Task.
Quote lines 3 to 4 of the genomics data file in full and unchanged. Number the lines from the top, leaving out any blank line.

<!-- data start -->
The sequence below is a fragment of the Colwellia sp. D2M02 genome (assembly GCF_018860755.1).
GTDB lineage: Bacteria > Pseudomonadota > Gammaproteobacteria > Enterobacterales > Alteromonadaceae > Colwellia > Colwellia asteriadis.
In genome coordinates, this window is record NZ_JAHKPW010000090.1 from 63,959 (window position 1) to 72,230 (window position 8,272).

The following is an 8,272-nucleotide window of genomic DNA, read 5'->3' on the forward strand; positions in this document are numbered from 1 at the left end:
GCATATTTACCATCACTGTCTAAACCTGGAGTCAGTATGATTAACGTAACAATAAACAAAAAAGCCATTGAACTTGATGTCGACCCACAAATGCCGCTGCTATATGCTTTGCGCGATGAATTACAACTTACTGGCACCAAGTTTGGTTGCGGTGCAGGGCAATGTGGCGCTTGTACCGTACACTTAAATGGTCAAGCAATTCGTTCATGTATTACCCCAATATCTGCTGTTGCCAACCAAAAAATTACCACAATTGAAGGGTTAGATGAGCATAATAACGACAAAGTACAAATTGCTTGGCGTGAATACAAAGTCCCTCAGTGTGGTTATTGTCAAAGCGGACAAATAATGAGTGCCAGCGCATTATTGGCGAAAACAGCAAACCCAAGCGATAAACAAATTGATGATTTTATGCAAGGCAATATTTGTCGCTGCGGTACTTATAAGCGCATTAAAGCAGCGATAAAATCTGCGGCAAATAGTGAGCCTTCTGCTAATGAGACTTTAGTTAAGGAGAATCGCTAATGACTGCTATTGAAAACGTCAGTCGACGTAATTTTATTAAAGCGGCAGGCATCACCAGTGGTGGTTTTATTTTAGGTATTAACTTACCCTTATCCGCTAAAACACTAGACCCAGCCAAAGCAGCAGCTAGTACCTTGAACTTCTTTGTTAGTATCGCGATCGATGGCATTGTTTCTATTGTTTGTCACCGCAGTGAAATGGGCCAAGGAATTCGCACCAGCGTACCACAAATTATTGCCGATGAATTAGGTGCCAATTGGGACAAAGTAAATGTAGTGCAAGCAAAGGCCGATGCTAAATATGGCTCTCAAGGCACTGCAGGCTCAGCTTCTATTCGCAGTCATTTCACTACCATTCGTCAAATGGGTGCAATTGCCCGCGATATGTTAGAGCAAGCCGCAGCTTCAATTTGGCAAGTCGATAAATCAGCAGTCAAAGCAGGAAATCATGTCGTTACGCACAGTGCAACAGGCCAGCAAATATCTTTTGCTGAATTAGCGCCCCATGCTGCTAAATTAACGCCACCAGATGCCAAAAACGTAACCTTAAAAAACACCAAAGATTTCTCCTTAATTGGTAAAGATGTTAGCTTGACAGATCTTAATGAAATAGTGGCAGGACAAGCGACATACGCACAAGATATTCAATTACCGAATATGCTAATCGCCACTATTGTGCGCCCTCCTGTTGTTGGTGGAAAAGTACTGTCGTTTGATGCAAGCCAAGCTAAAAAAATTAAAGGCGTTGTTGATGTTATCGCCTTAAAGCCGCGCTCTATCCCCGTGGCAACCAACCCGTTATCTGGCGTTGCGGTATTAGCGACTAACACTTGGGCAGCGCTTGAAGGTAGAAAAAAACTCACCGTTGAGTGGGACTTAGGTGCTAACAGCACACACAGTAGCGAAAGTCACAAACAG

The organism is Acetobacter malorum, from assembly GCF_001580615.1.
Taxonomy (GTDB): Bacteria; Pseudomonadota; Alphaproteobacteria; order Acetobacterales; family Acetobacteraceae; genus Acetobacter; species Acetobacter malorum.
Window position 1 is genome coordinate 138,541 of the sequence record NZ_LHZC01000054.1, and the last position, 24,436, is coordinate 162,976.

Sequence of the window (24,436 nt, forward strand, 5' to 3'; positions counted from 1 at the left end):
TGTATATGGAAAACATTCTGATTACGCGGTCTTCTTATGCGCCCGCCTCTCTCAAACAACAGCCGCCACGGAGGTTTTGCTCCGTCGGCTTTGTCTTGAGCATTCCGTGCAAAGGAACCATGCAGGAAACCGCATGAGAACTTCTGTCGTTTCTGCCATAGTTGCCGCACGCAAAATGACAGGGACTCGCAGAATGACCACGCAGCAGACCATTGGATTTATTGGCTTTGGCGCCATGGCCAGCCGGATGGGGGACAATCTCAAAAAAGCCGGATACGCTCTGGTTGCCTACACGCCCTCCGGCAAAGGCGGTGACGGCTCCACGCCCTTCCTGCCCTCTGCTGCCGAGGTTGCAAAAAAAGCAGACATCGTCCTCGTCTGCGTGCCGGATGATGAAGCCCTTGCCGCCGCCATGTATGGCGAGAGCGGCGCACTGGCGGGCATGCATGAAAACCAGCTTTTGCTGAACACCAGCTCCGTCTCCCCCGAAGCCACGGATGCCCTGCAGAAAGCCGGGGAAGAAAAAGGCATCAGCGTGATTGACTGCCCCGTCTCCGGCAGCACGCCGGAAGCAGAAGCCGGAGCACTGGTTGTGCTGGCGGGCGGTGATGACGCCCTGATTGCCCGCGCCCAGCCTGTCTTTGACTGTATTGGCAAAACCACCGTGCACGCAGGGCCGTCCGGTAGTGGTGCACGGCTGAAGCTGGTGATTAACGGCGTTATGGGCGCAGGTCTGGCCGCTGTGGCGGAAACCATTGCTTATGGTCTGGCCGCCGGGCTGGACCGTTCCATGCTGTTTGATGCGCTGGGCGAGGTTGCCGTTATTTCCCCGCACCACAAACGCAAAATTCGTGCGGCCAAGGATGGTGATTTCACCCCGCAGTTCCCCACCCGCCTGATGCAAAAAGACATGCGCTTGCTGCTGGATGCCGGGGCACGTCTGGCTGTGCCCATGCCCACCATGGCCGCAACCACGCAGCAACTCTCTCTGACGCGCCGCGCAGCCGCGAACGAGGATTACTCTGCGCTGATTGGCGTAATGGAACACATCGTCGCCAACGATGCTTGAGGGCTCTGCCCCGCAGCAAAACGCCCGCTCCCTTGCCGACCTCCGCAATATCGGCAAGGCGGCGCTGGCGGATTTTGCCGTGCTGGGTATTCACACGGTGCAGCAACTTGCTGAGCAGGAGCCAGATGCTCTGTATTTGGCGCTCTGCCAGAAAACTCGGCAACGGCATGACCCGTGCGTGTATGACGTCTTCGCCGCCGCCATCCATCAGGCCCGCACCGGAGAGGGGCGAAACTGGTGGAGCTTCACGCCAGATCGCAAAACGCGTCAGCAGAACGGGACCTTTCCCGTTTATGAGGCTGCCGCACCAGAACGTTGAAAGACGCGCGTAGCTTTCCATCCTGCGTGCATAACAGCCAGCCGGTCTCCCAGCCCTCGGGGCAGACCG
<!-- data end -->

In genome coordinates, this window is record NZ_JAHKPW010000090.1 from 63,959 (window position 1) to 72,230 (window position 8,272).

The following is an 8,272-nucleotide window of genomic DNA, read 5'->3' on the forward strand; positions in this document are numbered from 1 at the left end: